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Which Indian River is Known as “Ardha Ganga”?

India, a land of diverse cultures and traditions, is home to many sacred rivers. Among these, the Kaveri River holds a special place, often referred to as “Ardha Ganga” or “Half Ganges.” This moniker underscores the river’s immense spiritual and cultural significance, particularly in Southern India.

Historical Significance of Kaveri River

The Kaveri River, also known as Cauvery, has been an integral part of South Indian history and mythology. It is often mentioned in ancient texts and epics, such as the Ramayana and Mahabharata, highlighting its longstanding importance. The river has nourished civilizations and kingdoms for centuries, including the Cholas, Cheras, and the Vijayanagara Empire, making it a vital lifeline for the region’s development and prosperity.

Which Indian River is Known as “Ardha Ganga”?

The Kaveri River, known as “Ardha Ganga” or “Half Ganges,” holds immense spiritual and cultural significance in Southern India. Originating from the Brahmagiri Hills in Karnataka, it flows through Tamil Nadu before reaching the Bay of Bengal. Revered in Hindu mythology and dotted with sacred temples, the Kaveri is a lifeline for millions, providing water for agriculture and daily life.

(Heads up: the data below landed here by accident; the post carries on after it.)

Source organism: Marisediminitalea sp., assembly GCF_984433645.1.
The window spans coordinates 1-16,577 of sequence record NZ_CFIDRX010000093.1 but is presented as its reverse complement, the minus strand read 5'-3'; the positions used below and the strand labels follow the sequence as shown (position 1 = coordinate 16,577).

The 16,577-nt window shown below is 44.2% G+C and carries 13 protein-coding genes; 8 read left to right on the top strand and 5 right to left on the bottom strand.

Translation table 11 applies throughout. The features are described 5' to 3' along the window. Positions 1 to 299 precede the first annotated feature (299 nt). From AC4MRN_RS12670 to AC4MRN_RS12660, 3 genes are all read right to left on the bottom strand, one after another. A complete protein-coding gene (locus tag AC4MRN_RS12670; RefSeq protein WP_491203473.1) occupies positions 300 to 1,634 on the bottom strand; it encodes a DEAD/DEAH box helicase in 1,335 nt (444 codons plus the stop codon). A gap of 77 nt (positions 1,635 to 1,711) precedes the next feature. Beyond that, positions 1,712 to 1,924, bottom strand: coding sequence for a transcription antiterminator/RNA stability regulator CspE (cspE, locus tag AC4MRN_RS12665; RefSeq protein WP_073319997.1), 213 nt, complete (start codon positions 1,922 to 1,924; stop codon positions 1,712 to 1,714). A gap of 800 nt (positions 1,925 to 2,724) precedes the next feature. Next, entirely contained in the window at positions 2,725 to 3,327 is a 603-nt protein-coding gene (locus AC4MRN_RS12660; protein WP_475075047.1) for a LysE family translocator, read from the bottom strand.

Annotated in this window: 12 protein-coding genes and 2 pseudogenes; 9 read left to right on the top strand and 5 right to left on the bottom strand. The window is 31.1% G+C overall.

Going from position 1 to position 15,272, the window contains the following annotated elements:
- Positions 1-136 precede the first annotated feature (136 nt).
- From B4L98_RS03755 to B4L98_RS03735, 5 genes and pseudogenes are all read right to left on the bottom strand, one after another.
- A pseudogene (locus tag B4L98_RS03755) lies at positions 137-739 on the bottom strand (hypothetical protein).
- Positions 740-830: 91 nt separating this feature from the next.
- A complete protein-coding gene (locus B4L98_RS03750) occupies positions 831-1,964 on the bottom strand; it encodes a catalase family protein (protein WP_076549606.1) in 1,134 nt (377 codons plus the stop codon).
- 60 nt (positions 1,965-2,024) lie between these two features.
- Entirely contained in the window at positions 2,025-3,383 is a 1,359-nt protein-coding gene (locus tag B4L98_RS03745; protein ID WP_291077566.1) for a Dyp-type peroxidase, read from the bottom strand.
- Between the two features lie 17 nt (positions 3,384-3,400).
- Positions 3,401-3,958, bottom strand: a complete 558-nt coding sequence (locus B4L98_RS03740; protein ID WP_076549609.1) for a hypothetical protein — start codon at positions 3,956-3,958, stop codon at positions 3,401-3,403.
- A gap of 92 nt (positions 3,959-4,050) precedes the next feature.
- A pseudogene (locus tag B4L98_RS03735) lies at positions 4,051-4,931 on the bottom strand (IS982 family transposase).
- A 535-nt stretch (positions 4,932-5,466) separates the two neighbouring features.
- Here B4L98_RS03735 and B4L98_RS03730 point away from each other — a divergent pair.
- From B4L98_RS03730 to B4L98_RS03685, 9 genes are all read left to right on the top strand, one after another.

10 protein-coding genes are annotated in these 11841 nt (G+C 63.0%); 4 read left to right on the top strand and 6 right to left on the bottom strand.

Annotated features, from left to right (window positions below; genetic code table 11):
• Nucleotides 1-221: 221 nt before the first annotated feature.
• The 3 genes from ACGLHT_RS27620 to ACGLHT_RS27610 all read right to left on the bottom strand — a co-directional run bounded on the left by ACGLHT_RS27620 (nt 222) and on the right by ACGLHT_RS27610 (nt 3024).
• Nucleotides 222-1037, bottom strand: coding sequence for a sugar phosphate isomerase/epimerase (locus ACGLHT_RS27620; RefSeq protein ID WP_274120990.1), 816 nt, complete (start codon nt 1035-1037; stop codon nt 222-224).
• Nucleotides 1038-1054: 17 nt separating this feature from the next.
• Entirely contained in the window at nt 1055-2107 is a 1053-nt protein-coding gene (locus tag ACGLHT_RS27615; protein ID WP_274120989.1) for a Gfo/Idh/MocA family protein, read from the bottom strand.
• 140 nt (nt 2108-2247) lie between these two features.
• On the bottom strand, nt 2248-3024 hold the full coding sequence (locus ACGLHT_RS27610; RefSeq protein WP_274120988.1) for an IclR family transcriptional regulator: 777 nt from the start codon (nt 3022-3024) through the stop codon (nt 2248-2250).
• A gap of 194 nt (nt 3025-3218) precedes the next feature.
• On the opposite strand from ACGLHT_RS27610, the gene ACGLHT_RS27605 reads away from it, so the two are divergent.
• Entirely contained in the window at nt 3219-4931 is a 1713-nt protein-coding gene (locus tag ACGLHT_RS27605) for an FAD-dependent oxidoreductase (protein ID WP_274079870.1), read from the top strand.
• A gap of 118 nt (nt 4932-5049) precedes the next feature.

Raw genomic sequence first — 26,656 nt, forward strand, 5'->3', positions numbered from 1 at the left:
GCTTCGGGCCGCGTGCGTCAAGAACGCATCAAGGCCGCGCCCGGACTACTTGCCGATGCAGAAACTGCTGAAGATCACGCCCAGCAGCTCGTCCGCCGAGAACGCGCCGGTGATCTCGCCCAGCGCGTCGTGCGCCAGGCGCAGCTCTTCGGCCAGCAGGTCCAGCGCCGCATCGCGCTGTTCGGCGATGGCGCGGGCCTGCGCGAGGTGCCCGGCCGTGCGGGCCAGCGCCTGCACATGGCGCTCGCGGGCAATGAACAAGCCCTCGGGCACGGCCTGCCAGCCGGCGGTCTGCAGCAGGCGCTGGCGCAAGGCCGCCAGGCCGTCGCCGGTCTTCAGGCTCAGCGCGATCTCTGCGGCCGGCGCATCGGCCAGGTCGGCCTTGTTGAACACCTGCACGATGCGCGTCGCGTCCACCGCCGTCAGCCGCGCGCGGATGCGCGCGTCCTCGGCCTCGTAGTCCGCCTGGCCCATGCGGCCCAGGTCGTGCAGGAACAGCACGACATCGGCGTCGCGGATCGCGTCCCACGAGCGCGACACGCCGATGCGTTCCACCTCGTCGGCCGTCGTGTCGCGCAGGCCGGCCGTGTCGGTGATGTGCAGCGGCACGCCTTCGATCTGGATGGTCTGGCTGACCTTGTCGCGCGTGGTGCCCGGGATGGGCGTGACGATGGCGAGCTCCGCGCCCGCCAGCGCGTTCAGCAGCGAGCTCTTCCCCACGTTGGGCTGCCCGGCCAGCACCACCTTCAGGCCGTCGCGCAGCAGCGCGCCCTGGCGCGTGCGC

Meaning of “Ardha Ganga”

The epithet “Ardha Ganga” or “Half Ganges” signifies the Kaveri’s revered status, almost paralleling the sanctity of the Ganges River in Northern India. While the Ganges is often considered the holiest river in Hinduism, the Kaveri holds a similar position in the southern part of the country. This title emphasizes the river’s spiritual purity and its essential role in the religious lives of millions of devotees.

Origin and Length of Kaveri River

The Kaveri River originates from the Brahmagiri Hills in the Western Ghats of Karnataka and flows southeast for about 765 kilometers (475 miles) before emptying into the Bay of Bengal. Along its course, it traverses the states of Karnataka and Tamil Nadu, enriching a vast and fertile delta known as the “Granary of South India.” Major tributaries, such as the Hemavati, Shimsha, Arkavathy, and Bhavani, contribute to its flow, supporting diverse ecosystems and agricultural activities.

Spiritual and Religious Importance

The Kaveri River is deeply revered in Hinduism. According to mythology, the river is personified as the goddess Kaveri, who descended to earth to bless humanity. Numerous temples and sacred sites are situated along its banks, making it a focal point for pilgrimage and religious rituals. One of the most significant festivals associated with the river is the Kaveri Sankramana, celebrated with great fervor by devotees.

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